Adscita statices (Linnaeus, 1758)

Adscita statices: Male [S] Adscita statices: Male [S] Adscita statices: Female [N] Adscita statices: Male [N] Adscita statices: Ovae [S] Adscita statices: Larva [S] Adscita statices: Larva [S] Adscita statices: Larva [S] Adscita statices: Pupa [S] Adscita statices: Pupa (cocoon opened) [S] Adscita statices: Habitat: humid, flower-rich and extensively managed meadow with Rumex acetosa [N]

Host plants:
Rumex species such as R. acetosa and R. acetosella.

Adscita statices inhabits in particular humid meadows, for example in fens or in the margin areas of bogs, but also drier grasslands with the larval host plant and (formerly) also mesophilic, extensively mown meadows. But the latter have almost completely vanished today.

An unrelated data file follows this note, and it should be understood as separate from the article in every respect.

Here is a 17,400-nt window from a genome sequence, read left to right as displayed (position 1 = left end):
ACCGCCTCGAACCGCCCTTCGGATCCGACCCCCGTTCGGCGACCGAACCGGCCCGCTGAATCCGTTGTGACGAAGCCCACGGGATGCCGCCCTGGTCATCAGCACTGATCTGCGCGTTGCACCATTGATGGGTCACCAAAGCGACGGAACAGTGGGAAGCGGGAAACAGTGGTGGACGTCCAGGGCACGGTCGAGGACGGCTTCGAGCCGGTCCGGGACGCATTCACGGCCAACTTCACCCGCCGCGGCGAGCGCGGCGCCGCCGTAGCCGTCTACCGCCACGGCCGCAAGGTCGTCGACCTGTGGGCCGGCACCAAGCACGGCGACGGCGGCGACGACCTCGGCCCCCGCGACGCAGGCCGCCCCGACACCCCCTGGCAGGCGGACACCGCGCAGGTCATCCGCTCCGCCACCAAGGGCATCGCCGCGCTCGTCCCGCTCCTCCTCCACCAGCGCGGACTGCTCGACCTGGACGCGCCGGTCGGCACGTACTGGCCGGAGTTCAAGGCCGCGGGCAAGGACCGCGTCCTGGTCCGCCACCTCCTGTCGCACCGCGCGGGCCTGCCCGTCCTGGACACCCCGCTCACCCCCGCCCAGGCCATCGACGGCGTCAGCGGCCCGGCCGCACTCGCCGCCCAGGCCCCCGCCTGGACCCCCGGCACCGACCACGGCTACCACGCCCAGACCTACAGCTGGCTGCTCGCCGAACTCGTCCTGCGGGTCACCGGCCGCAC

Life cycle:
Different flight times (late May to August) are probably best interpreted analogously to Zygaena filipendulae. In wetlands (June/July) the moths are flying earlier than in dry grasslands (July/August). The caterpillar overwinters as it is the case with all European Zygaenidae.

Endangerment: endangered

Endangerment factors:
Adscita statices has already lost the majority of the sites due to grassland intensification, afforestation and overbuilding. The moth is still regularly found in protected areas of wetlands.

Adscita statices is distributed from Northern Spain (Pyrenees) to Western China. In Europe it occurs widely, except for large parts of the Iberian Peninsula and the far north. Adscita statices also misses in most of Italy, where it is replaced by Adscita alpina.

Adscita alpina | Adscita chloros | Adscita dujardini | Adscita geryon | Adscita globulariae | Adscita graeca | Adscita mannii | Adscita notata | Adscita obscura | Adscita subsolana